By Mark Deen and Stefan Nicola – Nov 27, 2011 2:58 PM GMT+0000
Tougher budget rules are necessary for euro-member countries if they are to get more help from the European Central Bank in stemming the European sovereign debt crisis, French Budget Minister Valerie Pecresse said.
“Countries need to make a complete commitment to cutting their debt levels and increasing budgetary convergence,” Pecresse said today on France’s Canal Plus television. “Then European institutions will be able to play their full role. That goes for the commission, the council and also for the ECB.”
The remarks come three days after President Nicolas Sarkozy and German Chancellor Angela Merkel agreed to stop discussing the role the ECB should have in tackling the two- year-old debt crisis. Sarkozy, Merkel and Italian Prime Minister Mario Monti agreed in Strasbourg Nov. 24 they would amend European treaties to impose greater fiscal discipline on countries sharing the euro.
“We’re working on re-making the European treaties,” said Pecresse, who is also a spokeswoman for the government. The aim is “new governance for the euro zone, a real regulator and real sanctions to bolster confidence” in the euro, she said.
European Union President Herman van Rompuy has been tasked with presenting EU leaders with proposals for treaty changes at their summit in Brussels on Dec. 9, a spokeswoman for Merkel’s government said today. The spokeswoman didn’t want to be named in line with her office’s policies.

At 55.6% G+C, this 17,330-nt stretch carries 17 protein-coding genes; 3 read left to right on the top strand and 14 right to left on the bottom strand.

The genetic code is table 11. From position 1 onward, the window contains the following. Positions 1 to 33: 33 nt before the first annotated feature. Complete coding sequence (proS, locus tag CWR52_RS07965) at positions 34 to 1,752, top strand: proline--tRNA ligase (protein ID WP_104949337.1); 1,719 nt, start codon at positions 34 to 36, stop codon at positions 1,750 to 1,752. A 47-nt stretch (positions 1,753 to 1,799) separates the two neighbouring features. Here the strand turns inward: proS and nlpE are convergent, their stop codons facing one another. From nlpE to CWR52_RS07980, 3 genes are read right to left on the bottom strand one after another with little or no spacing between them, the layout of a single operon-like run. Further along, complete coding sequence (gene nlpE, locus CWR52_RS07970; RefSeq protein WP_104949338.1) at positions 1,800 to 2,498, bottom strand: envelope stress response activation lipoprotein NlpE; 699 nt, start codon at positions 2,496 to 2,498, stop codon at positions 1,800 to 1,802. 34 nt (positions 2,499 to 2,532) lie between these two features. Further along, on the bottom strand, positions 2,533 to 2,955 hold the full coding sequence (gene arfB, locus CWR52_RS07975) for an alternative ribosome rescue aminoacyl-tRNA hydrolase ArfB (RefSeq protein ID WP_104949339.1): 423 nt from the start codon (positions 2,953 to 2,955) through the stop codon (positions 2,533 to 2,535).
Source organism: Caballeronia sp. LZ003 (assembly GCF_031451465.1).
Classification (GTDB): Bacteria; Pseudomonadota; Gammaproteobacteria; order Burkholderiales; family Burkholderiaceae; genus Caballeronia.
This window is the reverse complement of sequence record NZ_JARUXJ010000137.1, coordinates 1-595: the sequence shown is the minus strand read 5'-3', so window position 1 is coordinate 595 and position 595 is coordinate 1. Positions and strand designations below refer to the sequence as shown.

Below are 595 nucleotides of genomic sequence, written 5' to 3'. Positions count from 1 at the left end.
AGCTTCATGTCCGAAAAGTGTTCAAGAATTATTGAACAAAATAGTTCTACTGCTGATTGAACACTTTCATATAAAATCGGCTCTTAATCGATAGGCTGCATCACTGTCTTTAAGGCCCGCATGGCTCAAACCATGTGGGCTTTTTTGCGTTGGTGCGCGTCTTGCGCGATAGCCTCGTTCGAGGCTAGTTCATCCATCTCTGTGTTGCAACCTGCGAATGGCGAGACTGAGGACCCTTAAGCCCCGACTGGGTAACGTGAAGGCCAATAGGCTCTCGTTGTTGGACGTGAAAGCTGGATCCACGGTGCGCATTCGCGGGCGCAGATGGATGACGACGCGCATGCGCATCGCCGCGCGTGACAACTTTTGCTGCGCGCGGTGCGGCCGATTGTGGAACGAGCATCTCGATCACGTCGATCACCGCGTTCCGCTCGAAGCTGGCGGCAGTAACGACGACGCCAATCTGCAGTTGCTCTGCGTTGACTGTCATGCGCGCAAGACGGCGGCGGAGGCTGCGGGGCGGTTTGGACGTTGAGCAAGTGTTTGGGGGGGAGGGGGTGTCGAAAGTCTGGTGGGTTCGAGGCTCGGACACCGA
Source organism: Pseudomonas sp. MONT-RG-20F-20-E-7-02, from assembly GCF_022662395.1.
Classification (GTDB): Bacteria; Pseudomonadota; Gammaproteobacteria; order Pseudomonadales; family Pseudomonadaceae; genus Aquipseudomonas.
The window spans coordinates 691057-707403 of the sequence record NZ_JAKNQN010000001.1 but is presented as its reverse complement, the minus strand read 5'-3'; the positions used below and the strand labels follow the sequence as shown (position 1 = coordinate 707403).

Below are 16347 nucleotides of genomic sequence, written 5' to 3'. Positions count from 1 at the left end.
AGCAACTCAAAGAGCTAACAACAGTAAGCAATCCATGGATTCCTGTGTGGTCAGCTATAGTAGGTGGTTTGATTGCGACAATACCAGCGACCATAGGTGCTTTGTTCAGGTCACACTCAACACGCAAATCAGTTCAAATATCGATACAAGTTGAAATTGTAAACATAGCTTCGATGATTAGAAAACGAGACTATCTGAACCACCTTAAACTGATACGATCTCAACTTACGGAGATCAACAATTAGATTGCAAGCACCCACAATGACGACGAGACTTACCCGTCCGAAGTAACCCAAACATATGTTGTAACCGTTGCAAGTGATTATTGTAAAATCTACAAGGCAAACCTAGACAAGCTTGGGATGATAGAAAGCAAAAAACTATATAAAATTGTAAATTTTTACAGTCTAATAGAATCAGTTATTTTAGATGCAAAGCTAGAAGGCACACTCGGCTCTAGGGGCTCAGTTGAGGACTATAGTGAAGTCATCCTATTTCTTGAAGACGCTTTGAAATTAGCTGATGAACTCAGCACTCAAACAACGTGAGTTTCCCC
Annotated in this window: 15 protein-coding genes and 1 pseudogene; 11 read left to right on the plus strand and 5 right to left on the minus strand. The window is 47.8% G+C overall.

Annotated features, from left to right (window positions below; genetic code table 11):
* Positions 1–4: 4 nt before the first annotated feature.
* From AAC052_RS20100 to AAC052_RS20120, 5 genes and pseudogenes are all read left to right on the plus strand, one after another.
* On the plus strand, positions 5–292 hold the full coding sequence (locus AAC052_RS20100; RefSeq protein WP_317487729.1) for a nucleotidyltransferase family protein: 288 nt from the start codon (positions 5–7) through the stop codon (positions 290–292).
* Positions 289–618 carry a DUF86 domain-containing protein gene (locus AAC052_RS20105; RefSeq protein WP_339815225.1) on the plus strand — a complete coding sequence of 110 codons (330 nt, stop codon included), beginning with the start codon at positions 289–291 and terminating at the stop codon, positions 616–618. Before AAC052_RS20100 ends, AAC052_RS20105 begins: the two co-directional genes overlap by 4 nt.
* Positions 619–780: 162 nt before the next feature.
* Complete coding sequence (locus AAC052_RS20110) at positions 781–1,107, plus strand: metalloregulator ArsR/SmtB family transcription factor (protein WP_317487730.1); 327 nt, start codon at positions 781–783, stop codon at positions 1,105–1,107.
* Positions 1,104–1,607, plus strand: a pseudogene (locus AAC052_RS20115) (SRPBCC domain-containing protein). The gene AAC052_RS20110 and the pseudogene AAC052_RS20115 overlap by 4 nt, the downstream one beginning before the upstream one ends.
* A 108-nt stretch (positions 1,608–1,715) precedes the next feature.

“We’re confident that the ECB will find the right way to protect stability of the euro zone within the framework of treaties that give it independence,” Pecresse said. “Obviously it’s not tolerable to have such divergence in interest rates within the same zone for a long period.”
The euro area crisis worsened in the past week as Germany failed to draw bids for 35 percent of the offered amount at an auction of 10-year bunds. Italy had to pay almost 7 percent to sell six-month bills at an auction on Nov. 25, the most since August 1997. Belgium’s rating was cut one step by Standard & Poor’s, which cited the cost of bailing out Dexia SA, a lack of policy consensus and slowing growth.
Europe’s monetary union may unravel sooner than the region’s leaders can mobilize to ensure the sovereign-debt crisis doesn’t overwhelm the currency, according to UBS AG foreign exchange strategists.
“Markets continue to move faster than politicians,” Mansoor Mohi-uddin, head of foreign exchange strategy for UBS, wrote in a note to clients. Markets are starting to “price in the endgame” for the currency, he said.